Posts Tagged ‘Corfu’

TThis Rough Magic Mary Stewart Coronet paperbackhis Rough Magic by Mary Stewart ~ 1964. This edition: Coronet, 1974. Paperback. ISBN: 0-340-02202-7. 255 pages.

My rating: 6/10

I haven’t read Mary Stewart for absolutely years and years, and now I remember why. This book was so full of action and plot twists that it was positively exhausting! In a mostly good way, but by golly, I had to pay attention.

I have collected a number of Mary Stewart novels in the past few years, as part of the personal circulating library I maintain and continually add to for my housebound elderly mother, but for some reason I have not dipped into them myself, perhaps because I rather overdid it on them in my teen years, and somehow felt I had moved on.

The Mary Stewart Reading Week , September 15th to 21st, celebrating the author’s long career and her 97th birthday which is actually today, September 17th, has been planned and hosted by a fellow book blogger whose site I greatly enjoy, Anbolyn of the intriguingly named Gudrun’s Tights. I share so many of the same tastes as Anbolyn, I was thereby moved to give Mary Stewart another go in honour of this occasion. I’ve just finished This Rough Magic, am well started on Airs Above the Ground (early impression – excellent – I’m really loving this one), and expect to tackle The Ivy Tree next, and possibly Touch Not the Cat, if I can squeeze it into my travelling bag. We’re about to head out on a week-long driving adventure in our very small vintage sports car, so paperbacks are the order of the day, and TNTC is a hefty hardcover, so it might not be allowed.

So here is a quick rundown on This Rough Magic. The clock is ticking loudly this morning, and I need to soon be up and away from the computer. so I’ll see if I can keep it short and to the point. (I do tend to run on…) My husband is in the kitchen making waffles, a special treat though a rather complicated production – he is skilled at a very few particular items, excellent waffles being one of them – but is not the most efficient of cooks, so I have a bit of time. Let’s see what I can do.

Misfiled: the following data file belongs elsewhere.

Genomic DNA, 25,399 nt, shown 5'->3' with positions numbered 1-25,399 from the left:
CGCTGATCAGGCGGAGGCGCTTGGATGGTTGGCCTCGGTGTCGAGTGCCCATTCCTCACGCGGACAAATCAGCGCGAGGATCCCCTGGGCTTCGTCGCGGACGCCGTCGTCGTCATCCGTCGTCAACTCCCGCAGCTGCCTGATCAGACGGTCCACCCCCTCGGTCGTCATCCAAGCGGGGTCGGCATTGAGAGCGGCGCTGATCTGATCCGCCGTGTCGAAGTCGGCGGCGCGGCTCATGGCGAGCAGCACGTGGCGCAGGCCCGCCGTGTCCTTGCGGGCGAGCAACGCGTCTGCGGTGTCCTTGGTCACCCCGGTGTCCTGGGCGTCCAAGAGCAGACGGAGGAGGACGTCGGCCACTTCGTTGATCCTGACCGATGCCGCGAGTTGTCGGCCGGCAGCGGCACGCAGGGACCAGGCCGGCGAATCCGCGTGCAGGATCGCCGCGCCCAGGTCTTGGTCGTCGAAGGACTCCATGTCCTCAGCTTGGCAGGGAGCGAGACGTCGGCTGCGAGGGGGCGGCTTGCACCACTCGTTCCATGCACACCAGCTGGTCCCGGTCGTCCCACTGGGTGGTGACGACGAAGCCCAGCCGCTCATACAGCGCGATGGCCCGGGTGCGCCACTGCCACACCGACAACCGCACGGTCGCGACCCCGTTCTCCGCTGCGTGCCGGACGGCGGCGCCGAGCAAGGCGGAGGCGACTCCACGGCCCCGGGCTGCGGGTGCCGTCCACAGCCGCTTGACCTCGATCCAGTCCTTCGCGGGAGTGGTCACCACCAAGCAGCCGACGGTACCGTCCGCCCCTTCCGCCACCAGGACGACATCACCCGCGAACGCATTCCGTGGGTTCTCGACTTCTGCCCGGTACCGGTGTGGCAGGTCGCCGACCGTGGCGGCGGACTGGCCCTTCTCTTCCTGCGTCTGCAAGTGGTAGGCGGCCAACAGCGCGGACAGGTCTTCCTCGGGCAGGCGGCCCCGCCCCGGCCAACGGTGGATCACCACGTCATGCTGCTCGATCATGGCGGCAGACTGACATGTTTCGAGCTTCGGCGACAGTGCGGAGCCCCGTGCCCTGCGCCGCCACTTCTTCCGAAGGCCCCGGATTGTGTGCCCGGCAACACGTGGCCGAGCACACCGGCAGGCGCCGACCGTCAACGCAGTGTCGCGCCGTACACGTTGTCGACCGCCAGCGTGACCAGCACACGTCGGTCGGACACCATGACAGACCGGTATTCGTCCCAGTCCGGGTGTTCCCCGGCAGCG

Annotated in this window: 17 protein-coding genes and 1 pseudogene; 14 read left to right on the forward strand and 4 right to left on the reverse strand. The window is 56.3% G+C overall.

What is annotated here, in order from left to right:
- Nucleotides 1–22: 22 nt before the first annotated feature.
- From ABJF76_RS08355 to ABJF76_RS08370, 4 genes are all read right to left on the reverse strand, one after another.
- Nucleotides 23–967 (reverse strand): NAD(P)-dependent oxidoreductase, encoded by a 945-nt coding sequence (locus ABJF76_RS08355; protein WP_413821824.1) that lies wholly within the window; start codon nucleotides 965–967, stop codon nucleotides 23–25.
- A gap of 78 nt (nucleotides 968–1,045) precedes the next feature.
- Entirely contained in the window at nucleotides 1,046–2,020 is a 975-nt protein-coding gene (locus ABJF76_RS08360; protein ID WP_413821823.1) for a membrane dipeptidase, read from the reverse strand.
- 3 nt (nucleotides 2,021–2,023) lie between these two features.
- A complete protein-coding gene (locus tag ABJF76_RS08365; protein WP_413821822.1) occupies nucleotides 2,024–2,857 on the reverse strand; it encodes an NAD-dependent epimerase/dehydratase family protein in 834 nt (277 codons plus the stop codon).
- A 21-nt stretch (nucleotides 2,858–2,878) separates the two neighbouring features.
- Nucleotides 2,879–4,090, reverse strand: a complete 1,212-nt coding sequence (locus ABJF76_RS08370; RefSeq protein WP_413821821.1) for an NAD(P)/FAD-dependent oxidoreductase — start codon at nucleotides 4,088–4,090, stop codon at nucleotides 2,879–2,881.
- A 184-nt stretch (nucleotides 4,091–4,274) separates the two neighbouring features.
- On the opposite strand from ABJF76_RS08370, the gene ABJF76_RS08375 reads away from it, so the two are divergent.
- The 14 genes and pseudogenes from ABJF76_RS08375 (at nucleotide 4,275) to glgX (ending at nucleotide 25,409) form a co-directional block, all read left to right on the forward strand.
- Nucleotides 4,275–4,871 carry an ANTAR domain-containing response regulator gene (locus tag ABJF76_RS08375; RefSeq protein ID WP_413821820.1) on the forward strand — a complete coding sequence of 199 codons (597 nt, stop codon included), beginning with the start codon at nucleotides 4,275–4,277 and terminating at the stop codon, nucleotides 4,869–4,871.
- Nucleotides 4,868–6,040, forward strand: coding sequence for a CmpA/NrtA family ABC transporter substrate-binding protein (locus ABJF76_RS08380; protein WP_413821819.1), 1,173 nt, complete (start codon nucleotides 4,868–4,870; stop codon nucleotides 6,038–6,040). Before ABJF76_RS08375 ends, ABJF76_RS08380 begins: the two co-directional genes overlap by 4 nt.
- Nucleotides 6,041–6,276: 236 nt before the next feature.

A not much more than mediocre London actress, our heroine and first person narrator, Lucy Waring, is “resting” at her wealthy-by-marriage older sister’s villa on the Greek Island of Corfu. Basking in the sunshine and catching up on news with her beloved sister (who is, incidentally, happily very pregnant with her third child), the sting of the ignominious ending of Lucy’s first big theatrical role is fading fast. And there is a lot to catch up on. A neighbouring villa is temporary home to a certain Godfrey Manning, a wealthy world traveller, author and photographer, who is writing a book about Corfu, while the venerable and famous Julian Gale, a noted Shakespearian actor, is reclusively resident in the rather derelict Castello dei Fiori, accompanied by his son Max, an accomplished composer.

The first inkling that there may be troublesome events brewing to disturb Lucy’s peaceful holiday is when she takes a solitary swim in the bay, and has an initially terrifying encounter with a people-friendly dolphin. She makes the shore, realizes that the dolphin is merely trying to play, and ventures back into the water with him, when her joy at the dolphin’s advances turn to horror as she realizes that someone is shooting at it with a silenced rifle. Catching a glimpse of a figure in the woods above the bay, she storms up to confront the suspected gunman, only to be rudely rebuffed by Max Gale. He denies any knowledge of any shooting, and sneers at Lucy’s allegations, accusing her of being overly dramatic. She comes away feeling that she’s come off poorly in the encounter, which is depressing as she greatly admires Max’s father, and had rather wanted any encounters with the Gale family to be good ones.

The next dramatic thing that happens is the tragic loss at sea of her sister’s maid’s twin brother while out on a nighttime sail with the enigmatic Godfrey Manning, followed soon after by Lucy’s shocking discovery of a drowned body, which she at first thinks is the brother, but who turns out to be a local fisherman rumoured to be involved in the local side industry of smuggling to the nearby closed Communist country of Albania.

Ah, yes, for this is the 1960s, and Communism and the Cold War are at their full-blown peak; something one has to remember when considering the following plot twists and turns.